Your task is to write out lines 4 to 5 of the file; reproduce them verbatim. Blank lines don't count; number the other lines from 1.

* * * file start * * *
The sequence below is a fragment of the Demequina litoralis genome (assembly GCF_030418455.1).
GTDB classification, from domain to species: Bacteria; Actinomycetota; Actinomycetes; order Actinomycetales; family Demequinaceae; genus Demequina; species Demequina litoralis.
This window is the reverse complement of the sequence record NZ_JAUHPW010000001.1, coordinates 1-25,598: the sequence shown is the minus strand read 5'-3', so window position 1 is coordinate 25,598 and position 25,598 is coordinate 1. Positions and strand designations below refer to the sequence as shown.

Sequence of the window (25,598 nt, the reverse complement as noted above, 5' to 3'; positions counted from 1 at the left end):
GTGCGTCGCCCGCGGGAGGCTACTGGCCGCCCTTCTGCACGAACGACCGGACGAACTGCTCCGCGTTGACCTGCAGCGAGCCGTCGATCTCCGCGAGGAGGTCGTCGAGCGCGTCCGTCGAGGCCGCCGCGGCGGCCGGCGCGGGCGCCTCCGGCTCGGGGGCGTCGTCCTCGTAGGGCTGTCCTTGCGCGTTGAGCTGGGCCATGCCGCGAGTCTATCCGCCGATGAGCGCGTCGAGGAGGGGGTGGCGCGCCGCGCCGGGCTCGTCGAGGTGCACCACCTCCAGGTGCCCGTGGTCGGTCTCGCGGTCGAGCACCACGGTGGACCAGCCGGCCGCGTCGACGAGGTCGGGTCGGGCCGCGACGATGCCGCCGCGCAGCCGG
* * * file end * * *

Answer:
Sequence of the window (25,598 nt, the reverse complement as noted above, 5' to 3'; positions counted from 1 at the left end):
GTGCGTCGCCCGCGGGAGGCTACTGGCCGCCCTTCTGCACGAACGACCGGACGAACTGCTCCGCGTTGACCTGCAGCGAGCCGTCGATCTCCGCGAGGAGGTCGTCGAGCGCGTCCGTCGAGGCCGCCGCGGCGGCCGGCGCGGGCGCCTCCGGCTCGGGGGCGTCGTCCTCGTAGGGCTGTCCTTGCGCGTTGAGCTGGGCCATGCCGCGAGTCTATCCGCCGATGAGCGCGTCGAGGAGGGGGTGGCGCGCCGCGCCGGGCTCGTCGAGGTGCACCACCTCCAGGTGCCCGTGGTCGGTCTCGCGGTCGAGCACCACGGTGGACCAGCCGGCCGCGTCGACGAGGTCGGGTCGGGCCGCGACGATGCCGCCGCGCAGCCGG